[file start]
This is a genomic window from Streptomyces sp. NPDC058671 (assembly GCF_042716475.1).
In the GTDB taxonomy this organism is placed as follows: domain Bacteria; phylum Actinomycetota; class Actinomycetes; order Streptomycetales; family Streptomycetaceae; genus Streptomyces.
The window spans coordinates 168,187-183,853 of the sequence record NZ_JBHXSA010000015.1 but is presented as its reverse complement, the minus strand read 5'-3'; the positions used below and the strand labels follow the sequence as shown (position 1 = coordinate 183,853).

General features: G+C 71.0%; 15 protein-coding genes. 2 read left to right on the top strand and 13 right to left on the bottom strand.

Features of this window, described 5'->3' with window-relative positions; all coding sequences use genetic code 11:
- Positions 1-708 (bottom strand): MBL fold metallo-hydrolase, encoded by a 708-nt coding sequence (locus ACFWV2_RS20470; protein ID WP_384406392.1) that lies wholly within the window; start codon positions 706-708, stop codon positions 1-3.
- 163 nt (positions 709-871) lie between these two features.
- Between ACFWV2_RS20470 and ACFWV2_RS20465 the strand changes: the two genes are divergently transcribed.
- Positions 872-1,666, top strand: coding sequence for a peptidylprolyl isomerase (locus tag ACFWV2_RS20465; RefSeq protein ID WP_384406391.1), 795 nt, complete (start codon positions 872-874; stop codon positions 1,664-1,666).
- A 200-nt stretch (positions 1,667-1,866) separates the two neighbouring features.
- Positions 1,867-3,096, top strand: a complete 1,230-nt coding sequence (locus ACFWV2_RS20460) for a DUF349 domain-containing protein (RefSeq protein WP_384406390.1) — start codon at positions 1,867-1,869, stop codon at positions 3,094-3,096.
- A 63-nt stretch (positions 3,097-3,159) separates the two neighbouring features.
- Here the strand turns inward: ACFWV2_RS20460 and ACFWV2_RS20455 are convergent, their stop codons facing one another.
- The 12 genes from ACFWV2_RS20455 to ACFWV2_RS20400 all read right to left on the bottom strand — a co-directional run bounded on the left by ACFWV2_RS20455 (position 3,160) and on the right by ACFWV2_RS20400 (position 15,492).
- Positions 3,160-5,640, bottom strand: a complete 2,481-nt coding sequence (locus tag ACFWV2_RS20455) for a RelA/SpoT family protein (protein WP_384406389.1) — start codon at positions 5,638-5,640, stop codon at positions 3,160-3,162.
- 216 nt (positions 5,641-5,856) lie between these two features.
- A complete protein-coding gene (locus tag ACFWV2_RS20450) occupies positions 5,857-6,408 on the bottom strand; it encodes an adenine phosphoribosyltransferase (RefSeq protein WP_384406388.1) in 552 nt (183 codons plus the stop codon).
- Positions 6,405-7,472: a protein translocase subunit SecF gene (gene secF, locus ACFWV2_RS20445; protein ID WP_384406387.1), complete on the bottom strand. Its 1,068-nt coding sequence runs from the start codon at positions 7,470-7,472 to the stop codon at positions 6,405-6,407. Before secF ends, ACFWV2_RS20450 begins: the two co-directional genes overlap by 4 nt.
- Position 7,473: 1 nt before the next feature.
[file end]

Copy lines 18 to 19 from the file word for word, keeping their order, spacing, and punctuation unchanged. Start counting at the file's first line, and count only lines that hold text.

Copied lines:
- Positions 6,405-7,472: a protein translocase subunit SecF gene (gene secF, locus ACFWV2_RS20445; protein ID WP_384406387.1), complete on the bottom strand. Its 1,068-nt coding sequence runs from the start codon at positions 7,470-7,472 to the stop codon at positions 6,405-6,407. Before secF ends, ACFWV2_RS20450 begins: the two co-directional genes overlap by 4 nt.
- Position 7,473: 1 nt before the next feature.